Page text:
Mbeki: Blair plotted military intervention to remove Mugabe
Tony Blair and former South African president Thabo Mbeki clashed on Wednesday over claims that Britain had been prepared to use military force to overthrow Zimbabwe's President Robert Mugabe.
Mbeki alleged that the former British prime minister pressured him to join a "regime change scheme" as Zimbabwe plunged into a political and economic crisis in the early 2000s. But the claim was strongly denied by Blair's office.
Both the UK as its former colonial power, and South Africa, its most powerful neighbour, have long played an intimate role in Zimbabwean affairs.
But their leaders were divided on how to act when it descended into chaos following the violent seizures of white-owned farms.
Blair, who had made a triumphant military intervention in Sierra Leone, was determined that Mugabe should step down whereas Mbeki was ready to accommodate him.
"The problem was, we were speaking from different positions," Mbeki said in an interview on al-Jazeera. "There were other people saying, 'Yes indeed there are political problems, economic problems, the best way to solve them is regime change. So Mugabe must go'. This was the difference. So they said, 'Mugabe must go'. We said, 'But Mugabe is part of the solution to this problem'."
Mbeki made reference to a retired British general, thought to be Lord Guthrie, who was chief of the defence staff during the first Blair government. In an interview in 2007, Guthrie recalled that "people were always trying to get me to look at" toppling Mugabe by force, though he did not mention Blair by name.
Mbeki, who succeeded Nelson Mandela in 1999 and lost power in 2008, said: "There is a retired chief of the British armed forces who said he had to withstand pressure from the then prime minister of the United Kingdom Tony Blair ... Tony Blair who was saying to the chief of the British armed forces, 'You must work out a military plan so that we can physically remove Robert Mugabe'.
"We knew that because we had come under the same pressure that we need to co-operate in some scheme. It was a regime change scheme, even to the point of using military force and we were saying no."
Solidarity and anti-colonial sentiment remains strong among Africa's liberation movement leaders. Mbeki condemned the way in which Britain presumed it could still meddle in Zimbabwean affairs. "You are coming from London, you don't like Robert Mugabe for whatever reason – people in London don't like him – and we are going to remove him and therefore it means we are going to put someone else in his place?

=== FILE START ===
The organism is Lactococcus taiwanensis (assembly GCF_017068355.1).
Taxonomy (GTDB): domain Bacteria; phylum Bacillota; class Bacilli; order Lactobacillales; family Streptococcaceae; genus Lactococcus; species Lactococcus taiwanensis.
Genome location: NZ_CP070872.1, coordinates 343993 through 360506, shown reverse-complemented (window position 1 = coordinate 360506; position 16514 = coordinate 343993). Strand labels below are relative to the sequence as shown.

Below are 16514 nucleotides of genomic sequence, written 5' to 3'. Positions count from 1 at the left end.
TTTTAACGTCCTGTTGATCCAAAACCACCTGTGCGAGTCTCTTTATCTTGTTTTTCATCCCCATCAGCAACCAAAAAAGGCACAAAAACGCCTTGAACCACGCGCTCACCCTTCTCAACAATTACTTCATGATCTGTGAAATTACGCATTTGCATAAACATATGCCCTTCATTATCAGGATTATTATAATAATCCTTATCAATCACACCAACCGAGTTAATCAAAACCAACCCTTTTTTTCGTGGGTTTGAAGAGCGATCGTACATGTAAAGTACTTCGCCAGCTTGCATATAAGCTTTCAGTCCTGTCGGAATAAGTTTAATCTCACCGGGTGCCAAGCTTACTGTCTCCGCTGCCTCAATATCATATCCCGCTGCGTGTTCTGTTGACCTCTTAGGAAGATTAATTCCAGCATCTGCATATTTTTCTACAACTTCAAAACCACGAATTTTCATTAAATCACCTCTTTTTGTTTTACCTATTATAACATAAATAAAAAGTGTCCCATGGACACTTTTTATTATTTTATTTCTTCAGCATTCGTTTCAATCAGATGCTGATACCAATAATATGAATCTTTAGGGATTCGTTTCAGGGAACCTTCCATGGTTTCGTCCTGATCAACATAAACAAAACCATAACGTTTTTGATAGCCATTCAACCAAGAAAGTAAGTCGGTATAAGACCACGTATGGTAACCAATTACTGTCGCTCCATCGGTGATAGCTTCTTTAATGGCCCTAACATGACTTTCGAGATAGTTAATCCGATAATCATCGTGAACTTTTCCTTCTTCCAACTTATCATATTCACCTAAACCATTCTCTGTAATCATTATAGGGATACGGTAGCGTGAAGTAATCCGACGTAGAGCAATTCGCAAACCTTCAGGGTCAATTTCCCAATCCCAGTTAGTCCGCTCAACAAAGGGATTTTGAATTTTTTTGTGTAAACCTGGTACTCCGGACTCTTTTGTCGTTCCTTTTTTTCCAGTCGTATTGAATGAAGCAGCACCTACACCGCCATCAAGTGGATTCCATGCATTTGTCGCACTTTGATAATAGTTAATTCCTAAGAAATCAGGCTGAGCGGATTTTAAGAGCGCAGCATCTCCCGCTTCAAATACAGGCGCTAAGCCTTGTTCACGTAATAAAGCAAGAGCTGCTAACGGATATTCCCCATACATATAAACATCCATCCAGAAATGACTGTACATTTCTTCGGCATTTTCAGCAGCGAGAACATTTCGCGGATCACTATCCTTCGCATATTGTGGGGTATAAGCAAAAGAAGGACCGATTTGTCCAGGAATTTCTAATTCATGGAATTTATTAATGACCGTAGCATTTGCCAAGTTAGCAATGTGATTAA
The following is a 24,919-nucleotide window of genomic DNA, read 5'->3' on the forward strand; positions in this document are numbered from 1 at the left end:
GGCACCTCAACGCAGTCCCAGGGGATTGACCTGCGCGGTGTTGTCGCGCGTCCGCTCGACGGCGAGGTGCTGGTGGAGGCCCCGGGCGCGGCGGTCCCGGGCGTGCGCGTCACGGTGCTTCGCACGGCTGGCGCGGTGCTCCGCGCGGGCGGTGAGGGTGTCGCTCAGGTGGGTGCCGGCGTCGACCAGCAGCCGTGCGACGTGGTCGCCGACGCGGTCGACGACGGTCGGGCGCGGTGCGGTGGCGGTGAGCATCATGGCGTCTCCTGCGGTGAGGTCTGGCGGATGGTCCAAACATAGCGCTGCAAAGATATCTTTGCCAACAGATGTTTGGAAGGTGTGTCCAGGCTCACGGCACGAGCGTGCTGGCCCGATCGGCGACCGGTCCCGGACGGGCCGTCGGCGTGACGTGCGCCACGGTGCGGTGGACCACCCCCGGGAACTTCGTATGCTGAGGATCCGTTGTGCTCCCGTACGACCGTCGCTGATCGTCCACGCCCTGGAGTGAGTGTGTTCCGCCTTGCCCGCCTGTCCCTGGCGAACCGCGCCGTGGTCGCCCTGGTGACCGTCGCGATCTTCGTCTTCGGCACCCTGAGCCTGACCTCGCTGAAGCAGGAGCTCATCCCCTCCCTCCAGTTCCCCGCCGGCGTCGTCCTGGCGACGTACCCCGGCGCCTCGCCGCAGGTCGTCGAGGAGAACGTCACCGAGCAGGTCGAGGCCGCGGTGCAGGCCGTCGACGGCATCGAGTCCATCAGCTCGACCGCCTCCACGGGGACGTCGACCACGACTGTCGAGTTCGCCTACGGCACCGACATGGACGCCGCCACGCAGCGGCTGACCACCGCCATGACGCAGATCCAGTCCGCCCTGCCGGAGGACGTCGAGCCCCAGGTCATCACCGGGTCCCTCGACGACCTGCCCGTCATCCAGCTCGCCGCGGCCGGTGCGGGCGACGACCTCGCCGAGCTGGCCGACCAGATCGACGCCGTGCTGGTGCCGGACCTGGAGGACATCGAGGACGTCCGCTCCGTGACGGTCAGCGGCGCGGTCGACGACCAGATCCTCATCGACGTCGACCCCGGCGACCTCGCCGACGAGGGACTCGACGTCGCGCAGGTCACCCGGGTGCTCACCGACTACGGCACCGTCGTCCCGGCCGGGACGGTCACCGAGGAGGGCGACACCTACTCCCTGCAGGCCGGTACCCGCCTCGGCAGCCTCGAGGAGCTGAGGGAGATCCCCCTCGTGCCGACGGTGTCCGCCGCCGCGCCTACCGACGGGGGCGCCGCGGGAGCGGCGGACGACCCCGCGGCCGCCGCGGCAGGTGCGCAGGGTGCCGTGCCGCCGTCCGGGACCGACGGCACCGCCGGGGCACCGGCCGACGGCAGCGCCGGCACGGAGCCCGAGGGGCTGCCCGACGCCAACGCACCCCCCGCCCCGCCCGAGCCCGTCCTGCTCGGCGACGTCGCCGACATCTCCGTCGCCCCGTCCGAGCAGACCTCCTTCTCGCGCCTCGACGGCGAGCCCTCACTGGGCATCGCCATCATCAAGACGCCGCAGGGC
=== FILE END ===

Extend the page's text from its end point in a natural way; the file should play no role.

"Why does it become a British responsibility to decide who leads the people of Zimbabwe? So we're saying, 'No, let Zimbabweans sit down, let them agree what they do with their country.'"
Mbeki later helped broker a power sharing agreement between Mugabe's Zanu-PF party and the Movement for Democratic Change (MDC) following a violent election in 2008 that cost at least 200 lives. But he was strongly criticised by the MDC for siding with Mugabe and devising a "conspiracy" to divide and weaken the opposition.
Mugabe's anti-British rhetoric
Mugabe remains the only leader Zimbabwe has known since it gained independence from Britain in 1980. He continues to use anti-British rhetoric to whip up support and has singled out Blair for particular criticism, once declaring at a summit of world leaders: "So Blair, keep your England and let me keep my Zimbabwe."
Earlier this year, he told the UN general assembly: "Shame, shame, shame to the United States of America. Shame, shame, shame to Britain and its allies. Zimbabwe is for Zimbabweans, so are its resources. Please remove your illegal and filthy sanctions from my peaceful country."
The 89-year-old has often accused Britain of using sanctions, and backing the MDC, in an attempt to effect regime change. He claimed Britain sent hit squads to kill Cabinet members. In 2000 Zimbabwe's state television even reported that a British invasion force had been deployed in neighbouring Botswana, making the unlikely claim that a naval flotilla was present in the landlocked Okavango delta.
Tendai Biti, a veteran MDC politician who became finance minister in the unity government, said he had never heard the claim of a possible British military intervention before. "It's a serious allegation to make and I think there should be evidence," he said.
Despite years of persecution by Mugabe, the MDC would not have welcomed external military intervention, Biti insisted. "It could not have worked. The people of Zimbabwe and the MDC do not believe in violence and do not believe there can be any solution other than a sustainable democratic process. If you look at the history of Africa, it is littered with civil wars and coups; the violence is cyclical."
He added: "The British would have invaded for what? Certainly not for [MDC leader] Morgan Tsvangirai who would have refused to assume power under any undemocratic conditions."
'Better off without Robert Mugabe'
After leaving office as prime minister, Tony Blair set up the Africa Governance Initiative, which currently has staff working in Rwanda, Sierra Leone, Liberia, Guinea, Malawi and South Sudan. Last week Blair delivered a speech at the Guinea Investment Conference in Abu Dhabi.
On Wednesday he denied Mbeki's allegation. A spokesperson said: "Tony Blair has long believed that Zimbabwe would be much better off without Robert Mugabe and always argued for a tougher stance against him, but he never asked anyone to plan or take part in any such military intervention."
Mbeki stuck to his guns, however. His spokesperson Mukoni Ratshitanga said: "Former president Thabo Mbeki maintains what he told al-Jazeera as a factual and accurate account of what happened." – © Guardian News and Media 2013